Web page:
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Two Hearts Beat as One

Rebecca Sloan Slotnick

In the first precious moments of life, it seems, we all suffer from a broken heart. At least until the molecule sphingosine 1-phosphate arrives to patch things up. Scientists at the University of California at San Francisco have cloned a receptor for the molecule (known as S1P), which they believe is essential for the successful meeting of heart buds during embryonic development.

Early on in the development of the vertebrate heart, a pair of primordial buds settles at opposite ends of the animal. As the embryo continues to develop, these buds migrate, this time towards the midline of the embryo, where they fuse and begin to beat as a single heart. Sometimes, though, the buds fail to move—and it is this occurrence which most interests Didier Stainier and his colleagues.

Heart buds migrate toward each otherClick to Enlarge Image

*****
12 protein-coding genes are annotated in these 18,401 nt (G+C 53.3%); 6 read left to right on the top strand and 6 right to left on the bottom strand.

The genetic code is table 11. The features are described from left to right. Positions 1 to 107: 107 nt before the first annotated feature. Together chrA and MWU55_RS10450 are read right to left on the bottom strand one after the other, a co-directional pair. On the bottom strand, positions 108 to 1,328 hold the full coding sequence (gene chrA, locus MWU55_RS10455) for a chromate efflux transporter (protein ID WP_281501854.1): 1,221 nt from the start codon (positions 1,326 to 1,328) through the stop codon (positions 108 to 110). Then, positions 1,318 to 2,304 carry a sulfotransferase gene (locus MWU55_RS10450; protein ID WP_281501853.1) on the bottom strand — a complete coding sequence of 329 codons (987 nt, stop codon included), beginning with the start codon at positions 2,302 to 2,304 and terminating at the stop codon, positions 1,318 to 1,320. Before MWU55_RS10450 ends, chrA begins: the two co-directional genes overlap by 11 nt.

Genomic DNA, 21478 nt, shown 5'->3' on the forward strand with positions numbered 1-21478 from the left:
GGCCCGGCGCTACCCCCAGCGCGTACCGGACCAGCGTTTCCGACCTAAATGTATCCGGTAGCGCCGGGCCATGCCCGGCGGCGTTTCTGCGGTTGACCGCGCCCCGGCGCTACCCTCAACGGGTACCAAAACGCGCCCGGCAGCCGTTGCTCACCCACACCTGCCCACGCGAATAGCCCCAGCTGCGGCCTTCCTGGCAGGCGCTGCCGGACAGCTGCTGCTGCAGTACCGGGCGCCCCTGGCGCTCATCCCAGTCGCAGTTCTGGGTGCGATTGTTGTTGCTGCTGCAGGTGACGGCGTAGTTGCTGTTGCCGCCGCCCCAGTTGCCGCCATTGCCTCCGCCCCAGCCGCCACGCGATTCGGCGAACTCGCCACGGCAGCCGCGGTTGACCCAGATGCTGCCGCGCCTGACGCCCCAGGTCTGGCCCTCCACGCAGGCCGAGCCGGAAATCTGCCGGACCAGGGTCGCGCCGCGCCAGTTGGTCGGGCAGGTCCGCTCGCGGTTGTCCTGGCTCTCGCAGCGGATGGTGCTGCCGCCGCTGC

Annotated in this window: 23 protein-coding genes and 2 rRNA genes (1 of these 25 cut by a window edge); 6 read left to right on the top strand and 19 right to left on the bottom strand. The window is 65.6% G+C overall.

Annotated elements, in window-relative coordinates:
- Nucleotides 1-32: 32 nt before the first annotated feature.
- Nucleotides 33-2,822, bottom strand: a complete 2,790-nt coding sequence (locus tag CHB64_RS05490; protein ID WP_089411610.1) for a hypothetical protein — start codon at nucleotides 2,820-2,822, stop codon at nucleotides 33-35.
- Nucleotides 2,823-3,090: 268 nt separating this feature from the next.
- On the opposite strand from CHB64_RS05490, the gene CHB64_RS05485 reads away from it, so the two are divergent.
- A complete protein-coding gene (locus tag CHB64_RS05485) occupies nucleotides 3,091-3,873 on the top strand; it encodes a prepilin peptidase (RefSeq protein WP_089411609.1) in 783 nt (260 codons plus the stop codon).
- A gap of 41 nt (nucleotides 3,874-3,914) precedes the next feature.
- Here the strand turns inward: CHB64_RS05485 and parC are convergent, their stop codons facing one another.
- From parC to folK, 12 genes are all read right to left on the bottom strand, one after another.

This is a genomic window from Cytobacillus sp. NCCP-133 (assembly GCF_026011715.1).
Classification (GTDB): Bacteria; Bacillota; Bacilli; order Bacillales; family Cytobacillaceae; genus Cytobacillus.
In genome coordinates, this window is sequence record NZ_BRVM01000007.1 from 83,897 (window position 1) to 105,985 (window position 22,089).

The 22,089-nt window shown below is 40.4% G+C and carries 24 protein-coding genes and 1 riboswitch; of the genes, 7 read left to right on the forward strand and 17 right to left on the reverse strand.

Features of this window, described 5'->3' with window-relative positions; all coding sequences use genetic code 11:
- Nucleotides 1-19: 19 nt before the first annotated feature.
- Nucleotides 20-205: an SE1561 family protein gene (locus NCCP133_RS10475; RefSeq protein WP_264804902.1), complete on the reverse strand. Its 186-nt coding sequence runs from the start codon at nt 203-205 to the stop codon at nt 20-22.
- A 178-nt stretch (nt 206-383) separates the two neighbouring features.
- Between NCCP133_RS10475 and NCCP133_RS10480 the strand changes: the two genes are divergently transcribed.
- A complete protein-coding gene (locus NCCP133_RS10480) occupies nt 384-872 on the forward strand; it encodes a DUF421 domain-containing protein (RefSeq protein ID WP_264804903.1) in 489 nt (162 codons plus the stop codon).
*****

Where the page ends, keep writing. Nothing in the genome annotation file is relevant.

Working with zebrafish, Stainier's team began cataloging the many mutations affecting heart development. The transparency of the zebrafish embryo allows scientists to easily observe heart bud migration and fusion, making it an ideal model for study. Of particular interest to Stainier's team was the discovery of a mutation that prevents the heart halves from coupling at the midline. The mutation was named miles apart—by a post-doctoral student thinking longingly of a lover overseas. In embryos with the miles apart mutation, each bud forms its own heart, a condition known as cardia bifida, and the embryo generally succumbs before long for lack of adequate circulation. In humans, homozygosity for the mutation results in spontaneous abortion of the embryo at about three weeks.

After isolating the miles apart gene, the team discovered that it codes for a sphyngolipid receptor, that of S1P. Already considered an important molecule in cell growth, survival and improved cell-to-cell adhesion, S1P may be the first lipid molecule found to regulate cell migration in the vertebrate embryo—a role traditionally reserved for proteins and peptides. The discovery of a lipid receptor came as quite a surprise, says Stainier, who vows to continue unraveling the mysteries of the heart.—Rebecca Sloan Slotnick

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